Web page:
May 28, 2024

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Sumbawa in Indonesia is ‘the new Bali’

Sumbawa in Indonesia is ‘the new Bali’

Some tourists are calling Sumbawa ‘the new Bali.’ But is it?

Pererenan may be the new Canggu, but where’s the new Bali? As tourist behaviour gets worse, motorbikes for foreigners look like getting banned and authorities get increasingly fed up over on the Island of Gods, that’s the question on everyone’s lips.

Leaving aside the problems with the “Bali? Completed it, mate,” philosophy, and indulging in our #wanderlust for a minute, here are six reasons the Indonesian island of Sumbawa could be considered ‘the new Bali’ in 2023.

The waves are uncrowded

The waves in Sumbawa might not be quite as iconic as the ones in Bali, but they make up for it by being less crowded. From Lakey Peak and Scar Reef to Periscopes, Supersuck and Yoyos, there’s more than enough ocean juice for you to forget about Padang Padang and Uluwatu. You’re also less likely to be taken out by a 6’3″ Russian on a mid length, or get dropped in on by a twin fin hipster from Bondi.

The jungle waterfalls are juicy

If you thought Bali was the only place in Indonesia where you can make your less enlightened friends spit out their morning lattes with jealousy as you prance across a field or jump off a cliff into water of dubious depth, think again. There’s waterfall chasing in Sumbawa too.

It’s on the tip of everyone’s tongue

As a video by traveller @freelance_amy claimed yesterday, “Bali is out, Sumbawa is in.” Whether or not this claim is true, it shows people are talking about Sumbawa (another social media user said: “I’m definitely seeing it more on my feed”).

Amy also added an interesting insight into what it’s like to visit Sumbawa, writing: “Whilst it lacks some things that Bali has that make living there so easy – it was a beautiful place to spend a few weeks and feel that island magic.”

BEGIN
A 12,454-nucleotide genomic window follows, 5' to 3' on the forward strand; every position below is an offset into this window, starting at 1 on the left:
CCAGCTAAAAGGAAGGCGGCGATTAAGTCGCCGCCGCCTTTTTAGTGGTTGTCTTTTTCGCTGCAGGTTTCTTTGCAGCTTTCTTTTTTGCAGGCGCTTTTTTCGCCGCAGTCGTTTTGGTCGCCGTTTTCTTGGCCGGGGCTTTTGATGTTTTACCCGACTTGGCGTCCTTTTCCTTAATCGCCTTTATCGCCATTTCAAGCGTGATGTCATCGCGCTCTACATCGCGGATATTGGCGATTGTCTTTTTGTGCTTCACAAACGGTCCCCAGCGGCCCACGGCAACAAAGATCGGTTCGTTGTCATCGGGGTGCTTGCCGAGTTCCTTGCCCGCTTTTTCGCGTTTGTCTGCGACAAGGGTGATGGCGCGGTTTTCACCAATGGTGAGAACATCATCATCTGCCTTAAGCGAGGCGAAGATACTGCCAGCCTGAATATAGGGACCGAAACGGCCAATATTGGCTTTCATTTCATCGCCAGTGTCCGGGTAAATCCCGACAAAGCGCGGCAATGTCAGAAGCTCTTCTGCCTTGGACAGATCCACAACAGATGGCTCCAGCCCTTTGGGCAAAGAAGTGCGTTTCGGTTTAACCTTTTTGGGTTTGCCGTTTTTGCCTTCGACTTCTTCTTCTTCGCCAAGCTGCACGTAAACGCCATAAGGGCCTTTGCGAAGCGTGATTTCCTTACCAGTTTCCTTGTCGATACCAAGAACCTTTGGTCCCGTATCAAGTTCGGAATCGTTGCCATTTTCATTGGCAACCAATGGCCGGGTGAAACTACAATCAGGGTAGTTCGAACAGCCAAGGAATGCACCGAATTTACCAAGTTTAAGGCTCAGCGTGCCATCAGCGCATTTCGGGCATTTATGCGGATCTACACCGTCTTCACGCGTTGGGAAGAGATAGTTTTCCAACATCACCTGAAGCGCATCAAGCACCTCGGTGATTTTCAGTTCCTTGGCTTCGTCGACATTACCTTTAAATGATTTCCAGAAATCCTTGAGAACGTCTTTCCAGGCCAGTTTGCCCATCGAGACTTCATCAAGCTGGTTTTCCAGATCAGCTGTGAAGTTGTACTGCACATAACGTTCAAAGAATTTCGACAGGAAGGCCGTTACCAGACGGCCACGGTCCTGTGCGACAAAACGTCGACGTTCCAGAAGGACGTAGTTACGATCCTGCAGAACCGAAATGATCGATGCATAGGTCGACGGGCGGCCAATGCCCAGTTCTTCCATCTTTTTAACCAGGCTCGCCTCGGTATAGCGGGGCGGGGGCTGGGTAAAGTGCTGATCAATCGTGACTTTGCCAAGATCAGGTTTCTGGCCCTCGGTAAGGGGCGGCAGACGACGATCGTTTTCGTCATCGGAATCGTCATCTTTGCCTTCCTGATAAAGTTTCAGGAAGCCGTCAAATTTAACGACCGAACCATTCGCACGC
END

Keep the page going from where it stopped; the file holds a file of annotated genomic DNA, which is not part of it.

It’s not as developed as Bali

Speaking of creature comforts, some of the things that used to add to Bali’s exotic allure were the promise of being violently ill (Bali belly), sunstroke and not being within two countries of an F45. Now, unfortunately, with the crossfitification of Canggu, the avocado-toast-with-chili-flakes-and-Dukka-ification of Seminyak, the remedial pilates centre of the world moving to Ubud and cafes with filtered water popping up in Nusa Dua, Bali looks nothing like it did just 20 years ago.

In fact, even as far back as 1979 tourists in Bali have been moaning about tourists in Bali (see: the Tracks article that claimed there’s “No place where you can go so far to be so close to home”). So if you are after something a little more low key, Sumbawa is an interesting alternative. 

It has incredible natural phenomenon

It may not have Mexican restaurants which turn into nightclubs where you can dance on the table tops, or day clubs with diving boards where you can order chicken burgers and cocktails for Sydney-esque prices, but Sumbawa does have nature for days. Satonda, for instance, is a stunning island off Sumbawa’s north coast, created from a volcanic eruption about 1000 metres below sea level (millions of years ago). Many people hike to the top of Mount Tambora to gain an excellent view over Satonda.

The fellow travellers are more adventurous

In Sumbawa, you’re more likely to run into other travellers looking to escape the crowds, and looking at their travel experience differently. So if that’s what you’re after, Sumbawa could be for you.

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